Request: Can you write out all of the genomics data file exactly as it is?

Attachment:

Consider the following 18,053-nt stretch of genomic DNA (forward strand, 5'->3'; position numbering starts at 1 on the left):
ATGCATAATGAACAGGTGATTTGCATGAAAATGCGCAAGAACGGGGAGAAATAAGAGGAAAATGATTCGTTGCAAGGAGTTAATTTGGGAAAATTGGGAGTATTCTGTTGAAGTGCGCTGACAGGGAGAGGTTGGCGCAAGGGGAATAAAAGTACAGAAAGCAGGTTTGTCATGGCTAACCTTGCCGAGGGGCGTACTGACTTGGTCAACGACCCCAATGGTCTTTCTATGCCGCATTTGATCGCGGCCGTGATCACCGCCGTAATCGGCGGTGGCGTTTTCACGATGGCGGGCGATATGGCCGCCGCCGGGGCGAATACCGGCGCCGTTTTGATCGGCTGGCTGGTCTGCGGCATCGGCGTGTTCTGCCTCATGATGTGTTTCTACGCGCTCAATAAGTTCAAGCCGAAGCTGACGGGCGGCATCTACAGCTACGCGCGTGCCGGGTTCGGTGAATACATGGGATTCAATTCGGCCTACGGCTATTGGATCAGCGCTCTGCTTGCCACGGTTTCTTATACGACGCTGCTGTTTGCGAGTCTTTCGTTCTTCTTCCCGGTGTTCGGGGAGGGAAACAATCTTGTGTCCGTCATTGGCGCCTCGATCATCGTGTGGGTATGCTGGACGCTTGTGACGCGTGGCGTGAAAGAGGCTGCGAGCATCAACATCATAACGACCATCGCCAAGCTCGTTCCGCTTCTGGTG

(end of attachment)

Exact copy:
Consider the following 18,053-nt stretch of genomic DNA (forward strand, 5'->3'; position numbering starts at 1 on the left):
ATGCATAATGAACAGGTGATTTGCATGAAAATGCGCAAGAACGGGGAGAAATAAGAGGAAAATGATTCGTTGCAAGGAGTTAATTTGGGAAAATTGGGAGTATTCTGTTGAAGTGCGCTGACAGGGAGAGGTTGGCGCAAGGGGAATAAAAGTACAGAAAGCAGGTTTGTCATGGCTAACCTTGCCGAGGGGCGTACTGACTTGGTCAACGACCCCAATGGTCTTTCTATGCCGCATTTGATCGCGGCCGTGATCACCGCCGTAATCGGCGGTGGCGTTTTCACGATGGCGGGCGATATGGCCGCCGCCGGGGCGAATACCGGCGCCGTTTTGATCGGCTGGCTGGTCTGCGGCATCGGCGTGTTCTGCCTCATGATGTGTTTCTACGCGCTCAATAAGTTCAAGCCGAAGCTGACGGGCGGCATCTACAGCTACGCGCGTGCCGGGTTCGGTGAATACATGGGATTCAATTCGGCCTACGGCTATTGGATCAGCGCTCTGCTTGCCACGGTTTCTTATACGACGCTGCTGTTTGCGAGTCTTTCGTTCTTCTTCCCGGTGTTCGGGGAGGGAAACAATCTTGTGTCCGTCATTGGCGCCTCGATCATCGTGTGGGTATGCTGGACGCTTGTGACGCGTGGCGTGAAAGAGGCTGCGAGCATCAACATCATAACGACCATCGCCAAGCTCGTTCCGCTTCTGGTG